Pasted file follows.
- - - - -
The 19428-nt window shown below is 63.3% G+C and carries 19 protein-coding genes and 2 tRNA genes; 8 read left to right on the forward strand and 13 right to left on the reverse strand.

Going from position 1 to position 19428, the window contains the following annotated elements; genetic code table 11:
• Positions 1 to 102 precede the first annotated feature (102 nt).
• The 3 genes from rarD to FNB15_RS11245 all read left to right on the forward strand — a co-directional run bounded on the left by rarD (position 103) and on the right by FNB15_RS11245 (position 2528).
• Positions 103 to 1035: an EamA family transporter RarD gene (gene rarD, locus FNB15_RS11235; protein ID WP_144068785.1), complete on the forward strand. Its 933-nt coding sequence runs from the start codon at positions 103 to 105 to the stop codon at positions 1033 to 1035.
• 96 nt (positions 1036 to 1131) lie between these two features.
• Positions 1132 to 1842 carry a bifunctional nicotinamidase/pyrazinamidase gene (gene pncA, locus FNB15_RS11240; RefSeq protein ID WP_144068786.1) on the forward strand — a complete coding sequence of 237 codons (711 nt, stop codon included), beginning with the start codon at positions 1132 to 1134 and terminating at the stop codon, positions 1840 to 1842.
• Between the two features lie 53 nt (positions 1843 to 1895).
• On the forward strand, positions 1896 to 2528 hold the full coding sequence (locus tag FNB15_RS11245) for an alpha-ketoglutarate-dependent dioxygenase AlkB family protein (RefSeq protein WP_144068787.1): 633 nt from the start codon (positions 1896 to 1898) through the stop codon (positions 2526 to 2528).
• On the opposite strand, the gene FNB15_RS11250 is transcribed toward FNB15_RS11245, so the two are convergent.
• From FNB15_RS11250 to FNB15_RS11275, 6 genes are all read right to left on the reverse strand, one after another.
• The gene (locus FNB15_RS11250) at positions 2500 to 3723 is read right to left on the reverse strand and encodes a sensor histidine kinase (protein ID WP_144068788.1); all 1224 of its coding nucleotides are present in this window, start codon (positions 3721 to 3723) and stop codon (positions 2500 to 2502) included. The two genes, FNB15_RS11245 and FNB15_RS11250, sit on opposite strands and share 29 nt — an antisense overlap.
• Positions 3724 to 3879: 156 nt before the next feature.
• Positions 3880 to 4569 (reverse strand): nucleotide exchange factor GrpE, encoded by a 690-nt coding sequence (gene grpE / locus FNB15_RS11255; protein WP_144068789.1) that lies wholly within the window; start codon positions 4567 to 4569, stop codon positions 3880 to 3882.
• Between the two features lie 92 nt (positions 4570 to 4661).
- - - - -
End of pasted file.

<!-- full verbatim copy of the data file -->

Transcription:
The 19428-nt window shown below is 63.3% G+C and carries 19 protein-coding genes and 2 tRNA genes; 8 read left to right on the forward strand and 13 right to left on the reverse strand.

Going from position 1 to position 19428, the window contains the following annotated elements; genetic code table 11:
• Positions 1 to 102 precede the first annotated feature (102 nt).
• The 3 genes from rarD to FNB15_RS11245 all read left to right on the forward strand — a co-directional run bounded on the left by rarD (position 103) and on the right by FNB15_RS11245 (position 2528).
• Positions 103 to 1035: an EamA family transporter RarD gene (gene rarD, locus FNB15_RS11235; protein ID WP_144068785.1), complete on the forward strand. Its 933-nt coding sequence runs from the start codon at positions 103 to 105 to the stop codon at positions 1033 to 1035.
• 96 nt (positions 1036 to 1131) lie between these two features.
• Positions 1132 to 1842 carry a bifunctional nicotinamidase/pyrazinamidase gene (gene pncA, locus FNB15_RS11240; RefSeq protein ID WP_144068786.1) on the forward strand — a complete coding sequence of 237 codons (711 nt, stop codon included), beginning with the start codon at positions 1132 to 1134 and terminating at the stop codon, positions 1840 to 1842.
• Between the two features lie 53 nt (positions 1843 to 1895).
• On the forward strand, positions 1896 to 2528 hold the full coding sequence (locus tag FNB15_RS11245) for an alpha-ketoglutarate-dependent dioxygenase AlkB family protein (RefSeq protein WP_144068787.1): 633 nt from the start codon (positions 1896 to 1898) through the stop codon (positions 2526 to 2528).
• On the opposite strand, the gene FNB15_RS11250 is transcribed toward FNB15_RS11245, so the two are convergent.
• From FNB15_RS11250 to FNB15_RS11275, 6 genes are all read right to left on the reverse strand, one after another.
• The gene (locus FNB15_RS11250) at positions 2500 to 3723 is read right to left on the reverse strand and encodes a sensor histidine kinase (protein ID WP_144068788.1); all 1224 of its coding nucleotides are present in this window, start codon (positions 3721 to 3723) and stop codon (positions 2500 to 2502) included. The two genes, FNB15_RS11245 and FNB15_RS11250, sit on opposite strands and share 29 nt — an antisense overlap.
• Positions 3724 to 3879: 156 nt before the next feature.
• Positions 3880 to 4569 (reverse strand): nucleotide exchange factor GrpE, encoded by a 690-nt coding sequence (gene grpE / locus FNB15_RS11255; protein WP_144068789.1) that lies wholly within the window; start codon positions 4567 to 4569, stop codon positions 3880 to 3882.
• Between the two features lie 92 nt (positions 4570 to 4661).